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Museum Fur Moderne Kunst
Museum für Moderne Kunst, main entrance
The Museum für Moderne Kunst (English: Museum of Modern Art), or short MMK, in Frankfurt, Germany, was founded in 1981 and opened to the public June 6, 1991. The museum was designed by the Viennese architect Hans Hollein. Because of its triangular shape, it is popularly called "piece of cake", Claes Oldenburg artistically has expressed in a work.
Northern facade of the museum
The newest of Frankfurt's museums was founded in 1981. The idea to set up a museum for modern art in Frankfurt came from Peter Iden, an influential theatre and art critic at the Frankfurter Rundschau and founding director of the museum (1978-1987). With the Mayor Walter Wallmann (CDU) and the Head of the Cultural department Hilmar Hoffmann (SPD) Iden found political advocates for his project. In 1989, the Swiss art historian and curator Jean-Christophe Ammann moved from the Kunsthalle Basel to Frankfurt am Main and opened the new Museum für Moderne Kunst (MMK) Frankfurt am Main there on June 6, 1991. With a new exhibition model, the Change of Scene, which took place a total of 20 times with the help of private sponsors (Change of Scene I, 1992 until Change of Scene XX, 2001-02), the new museum gained international renown. At the change of scene exhibitions, the inventory of the museum was rearranged every six months and enriched with new additions, loans and special exhibitions.
In 1983, Hollein won the competition for the Museum für Moderne Kunst; three years earlier, his proposal for the city's Museum für angewandte Kunst had finished a close second behind Richard Meier's prize-winning design. The ground-breaking was delayed until 1987, and the new museum was eventually built at a cost of about $38 million. It opened in 1991.
The MMK Zollamt is a satellite exhibition site that belongs since 1999 to the MMK and is located in a building directly opposite the museum that once was home to the City of Frankfurt's Main Customs Office. The building has been completely modernised and artistic positions by younger artists or "unknowns" have been presented here regularly since 2007 with the support of Jürgen Ponto-Stiftung.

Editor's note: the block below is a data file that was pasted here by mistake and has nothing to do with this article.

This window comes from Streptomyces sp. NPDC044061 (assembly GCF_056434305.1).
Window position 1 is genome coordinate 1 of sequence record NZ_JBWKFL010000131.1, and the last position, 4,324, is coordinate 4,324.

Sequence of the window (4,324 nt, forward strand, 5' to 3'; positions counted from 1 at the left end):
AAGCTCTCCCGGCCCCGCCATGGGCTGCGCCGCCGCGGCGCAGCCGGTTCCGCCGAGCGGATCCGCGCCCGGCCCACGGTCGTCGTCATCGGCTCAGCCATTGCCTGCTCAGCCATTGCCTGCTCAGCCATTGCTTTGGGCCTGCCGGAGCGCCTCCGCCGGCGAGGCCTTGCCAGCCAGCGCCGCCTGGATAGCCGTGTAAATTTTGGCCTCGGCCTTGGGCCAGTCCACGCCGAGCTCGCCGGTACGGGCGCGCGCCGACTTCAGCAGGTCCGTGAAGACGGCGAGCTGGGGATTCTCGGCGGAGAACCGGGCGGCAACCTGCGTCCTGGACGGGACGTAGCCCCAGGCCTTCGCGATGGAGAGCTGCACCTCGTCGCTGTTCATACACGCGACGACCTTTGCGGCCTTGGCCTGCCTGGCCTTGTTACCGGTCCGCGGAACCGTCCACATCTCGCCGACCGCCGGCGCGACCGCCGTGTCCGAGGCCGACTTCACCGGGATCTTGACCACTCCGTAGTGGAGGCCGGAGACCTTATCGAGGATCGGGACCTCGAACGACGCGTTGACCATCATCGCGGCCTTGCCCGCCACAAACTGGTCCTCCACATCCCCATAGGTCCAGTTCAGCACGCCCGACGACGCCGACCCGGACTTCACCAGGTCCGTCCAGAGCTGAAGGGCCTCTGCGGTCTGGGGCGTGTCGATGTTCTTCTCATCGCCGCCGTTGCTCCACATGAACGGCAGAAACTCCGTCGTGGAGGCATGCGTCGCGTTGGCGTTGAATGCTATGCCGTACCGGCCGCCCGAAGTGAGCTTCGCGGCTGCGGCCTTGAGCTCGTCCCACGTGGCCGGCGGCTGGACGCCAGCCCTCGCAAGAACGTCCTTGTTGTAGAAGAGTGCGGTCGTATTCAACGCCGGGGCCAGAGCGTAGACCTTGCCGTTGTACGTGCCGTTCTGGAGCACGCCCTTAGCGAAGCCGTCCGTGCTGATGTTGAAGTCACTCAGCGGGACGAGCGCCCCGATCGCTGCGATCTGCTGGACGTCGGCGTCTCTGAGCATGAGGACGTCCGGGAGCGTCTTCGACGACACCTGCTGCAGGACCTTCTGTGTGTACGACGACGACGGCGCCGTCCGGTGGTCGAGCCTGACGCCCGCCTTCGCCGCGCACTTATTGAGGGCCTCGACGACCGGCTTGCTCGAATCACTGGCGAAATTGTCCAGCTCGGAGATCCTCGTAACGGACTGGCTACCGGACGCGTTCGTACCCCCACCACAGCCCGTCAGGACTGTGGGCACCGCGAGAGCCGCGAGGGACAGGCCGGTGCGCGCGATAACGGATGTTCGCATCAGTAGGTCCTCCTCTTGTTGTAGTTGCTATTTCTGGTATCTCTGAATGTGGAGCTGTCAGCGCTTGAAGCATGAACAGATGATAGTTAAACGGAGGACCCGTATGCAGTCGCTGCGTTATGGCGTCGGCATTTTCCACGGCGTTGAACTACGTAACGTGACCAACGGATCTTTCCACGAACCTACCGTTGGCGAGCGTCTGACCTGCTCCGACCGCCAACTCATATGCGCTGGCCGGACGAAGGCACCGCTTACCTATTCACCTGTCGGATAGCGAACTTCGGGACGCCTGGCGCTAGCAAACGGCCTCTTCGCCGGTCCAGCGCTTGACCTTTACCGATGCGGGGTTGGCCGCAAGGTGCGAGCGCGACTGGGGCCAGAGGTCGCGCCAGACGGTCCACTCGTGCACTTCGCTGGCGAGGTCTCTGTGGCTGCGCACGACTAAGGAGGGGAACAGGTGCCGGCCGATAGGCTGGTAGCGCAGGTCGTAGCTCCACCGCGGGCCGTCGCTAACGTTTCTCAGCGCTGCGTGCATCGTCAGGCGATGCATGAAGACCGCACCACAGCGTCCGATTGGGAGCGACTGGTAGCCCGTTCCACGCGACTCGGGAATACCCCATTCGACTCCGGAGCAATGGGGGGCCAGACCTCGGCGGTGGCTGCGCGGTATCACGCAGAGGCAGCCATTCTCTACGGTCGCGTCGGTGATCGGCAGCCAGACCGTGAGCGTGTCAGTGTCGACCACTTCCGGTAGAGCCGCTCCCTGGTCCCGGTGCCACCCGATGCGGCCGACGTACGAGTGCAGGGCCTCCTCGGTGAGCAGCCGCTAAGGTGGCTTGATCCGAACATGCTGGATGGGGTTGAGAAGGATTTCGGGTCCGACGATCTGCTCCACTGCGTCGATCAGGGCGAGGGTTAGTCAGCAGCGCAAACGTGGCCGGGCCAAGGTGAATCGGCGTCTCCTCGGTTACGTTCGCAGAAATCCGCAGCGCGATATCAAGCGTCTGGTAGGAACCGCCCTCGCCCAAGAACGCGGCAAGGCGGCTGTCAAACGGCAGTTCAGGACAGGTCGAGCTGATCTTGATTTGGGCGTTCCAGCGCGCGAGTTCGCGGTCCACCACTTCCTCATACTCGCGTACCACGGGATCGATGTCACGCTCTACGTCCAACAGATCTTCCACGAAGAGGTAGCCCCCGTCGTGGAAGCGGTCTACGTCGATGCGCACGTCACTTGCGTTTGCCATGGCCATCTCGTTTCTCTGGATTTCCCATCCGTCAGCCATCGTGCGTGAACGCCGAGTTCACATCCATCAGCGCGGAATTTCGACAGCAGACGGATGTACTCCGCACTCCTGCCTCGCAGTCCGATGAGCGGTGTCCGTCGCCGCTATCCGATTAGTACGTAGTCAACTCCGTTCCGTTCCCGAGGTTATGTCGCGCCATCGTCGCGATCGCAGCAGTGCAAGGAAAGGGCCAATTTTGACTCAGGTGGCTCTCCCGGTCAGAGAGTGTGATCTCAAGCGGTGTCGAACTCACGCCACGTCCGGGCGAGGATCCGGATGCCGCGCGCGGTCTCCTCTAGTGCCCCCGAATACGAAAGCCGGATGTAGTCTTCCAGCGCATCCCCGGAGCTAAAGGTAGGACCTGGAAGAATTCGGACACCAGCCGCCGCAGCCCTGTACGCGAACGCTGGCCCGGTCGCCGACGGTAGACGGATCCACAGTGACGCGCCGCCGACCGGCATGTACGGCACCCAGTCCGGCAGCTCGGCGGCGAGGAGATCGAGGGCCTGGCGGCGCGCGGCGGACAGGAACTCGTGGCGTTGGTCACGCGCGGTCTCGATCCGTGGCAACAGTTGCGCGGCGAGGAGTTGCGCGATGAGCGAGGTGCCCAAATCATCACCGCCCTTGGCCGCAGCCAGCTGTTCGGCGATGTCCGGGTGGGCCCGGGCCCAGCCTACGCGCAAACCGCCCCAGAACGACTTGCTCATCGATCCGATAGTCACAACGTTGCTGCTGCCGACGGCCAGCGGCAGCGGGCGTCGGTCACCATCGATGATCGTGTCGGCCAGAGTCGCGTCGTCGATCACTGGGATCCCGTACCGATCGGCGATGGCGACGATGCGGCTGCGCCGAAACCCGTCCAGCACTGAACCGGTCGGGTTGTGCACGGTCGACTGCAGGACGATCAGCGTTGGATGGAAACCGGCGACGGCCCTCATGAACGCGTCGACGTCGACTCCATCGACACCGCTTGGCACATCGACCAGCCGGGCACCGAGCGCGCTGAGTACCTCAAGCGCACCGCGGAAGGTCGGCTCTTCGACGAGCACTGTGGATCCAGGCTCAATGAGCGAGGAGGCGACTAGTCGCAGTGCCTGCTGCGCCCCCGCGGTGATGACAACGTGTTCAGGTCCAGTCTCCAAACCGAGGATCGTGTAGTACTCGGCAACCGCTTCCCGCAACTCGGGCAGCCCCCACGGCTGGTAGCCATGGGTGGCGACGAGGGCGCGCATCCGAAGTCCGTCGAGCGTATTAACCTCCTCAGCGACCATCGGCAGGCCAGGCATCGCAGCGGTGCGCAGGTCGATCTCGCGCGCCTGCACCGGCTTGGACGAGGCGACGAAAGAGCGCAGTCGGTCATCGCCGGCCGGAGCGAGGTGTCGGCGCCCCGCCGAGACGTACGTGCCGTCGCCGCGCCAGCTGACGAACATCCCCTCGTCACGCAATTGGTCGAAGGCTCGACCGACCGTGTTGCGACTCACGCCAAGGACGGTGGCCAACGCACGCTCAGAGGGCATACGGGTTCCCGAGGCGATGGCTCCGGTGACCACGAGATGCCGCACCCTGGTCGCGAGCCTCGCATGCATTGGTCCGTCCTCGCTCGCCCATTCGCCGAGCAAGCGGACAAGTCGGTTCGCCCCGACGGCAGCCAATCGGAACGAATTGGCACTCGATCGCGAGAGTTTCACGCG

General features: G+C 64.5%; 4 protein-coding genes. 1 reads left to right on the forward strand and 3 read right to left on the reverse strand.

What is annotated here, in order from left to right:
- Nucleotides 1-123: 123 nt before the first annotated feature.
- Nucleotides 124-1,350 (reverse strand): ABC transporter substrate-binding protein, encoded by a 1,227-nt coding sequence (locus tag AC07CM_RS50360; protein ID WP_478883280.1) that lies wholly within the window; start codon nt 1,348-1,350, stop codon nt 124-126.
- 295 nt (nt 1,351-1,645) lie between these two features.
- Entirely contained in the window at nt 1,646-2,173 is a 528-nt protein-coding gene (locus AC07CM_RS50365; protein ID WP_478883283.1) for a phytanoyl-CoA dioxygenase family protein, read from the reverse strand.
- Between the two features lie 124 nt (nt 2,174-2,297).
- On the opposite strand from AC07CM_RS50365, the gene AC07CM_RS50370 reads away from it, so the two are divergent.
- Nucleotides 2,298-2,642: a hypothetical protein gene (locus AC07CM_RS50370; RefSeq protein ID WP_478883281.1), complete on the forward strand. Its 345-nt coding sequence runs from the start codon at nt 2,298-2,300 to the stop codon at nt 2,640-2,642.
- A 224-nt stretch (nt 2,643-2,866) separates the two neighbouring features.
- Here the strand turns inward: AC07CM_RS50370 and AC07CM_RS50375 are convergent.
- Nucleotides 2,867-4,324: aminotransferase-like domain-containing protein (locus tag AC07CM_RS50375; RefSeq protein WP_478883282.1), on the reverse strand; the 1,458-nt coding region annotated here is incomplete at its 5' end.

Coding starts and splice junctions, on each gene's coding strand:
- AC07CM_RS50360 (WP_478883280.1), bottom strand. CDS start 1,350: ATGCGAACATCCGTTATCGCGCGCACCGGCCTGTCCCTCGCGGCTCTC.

Hollein molded a building to the three-sided space, so that the large rooms at the narrow end are wedge-shaped, producing 3,500 square meters (37,700 square feet) of exhibition space. The height of the three-storey building is adapted to the surroundings and is characterised by the "triangular shape" and facade design. The building houses three main levels for exhibitions and an administration area on the mezzanine, which is located above the entrance area and the cafeteria. The MMK library and archive are also located in this area. The entire area of the museum has a basement. There are workshops, depots and a lecture hall.
Kiefer, Theresia: Architektur und Konzeption eines zeitgenössischen Museums am Beispiels des Museums für moderne Kunst in Frankfurt am Main. 1995
Bee, Andreas: Zusammengedrängt zwischen zwei Buchdeckeln. In: Zehn Jahre Museum für Moderne Kunst Frankfurt am Main. Köln 2003
Hollein, Hans: Ausstellen, Aufstellen, Abstellen Überlegungen zur Aufgabe des Museums für Moderne Kunst. In: Museum für Moderne Kunst. Schriftreihe des Hochbauamtes zu Bauaufgaben der Stadt Frankfurt am Main. Der Magistrat der Stadt Frankfurt am Main. Frankfurt 1991. ISBN9783433024058.
Hans Hollein, Gestaltungsprinzipien der Museumsarchitektur. In: Iden, Peter; Lauter, Rolf (Ed.), Bilder für Frankfurt, Bestandskatalog des Musems für Moderne Kunst Frankfurt. München 1985. ISBN978-3-7913-0702-2
Schoeler, Andreas von: Museum für Moderne Kunst Frankfurt am Main. Ernst & Sohn, 1991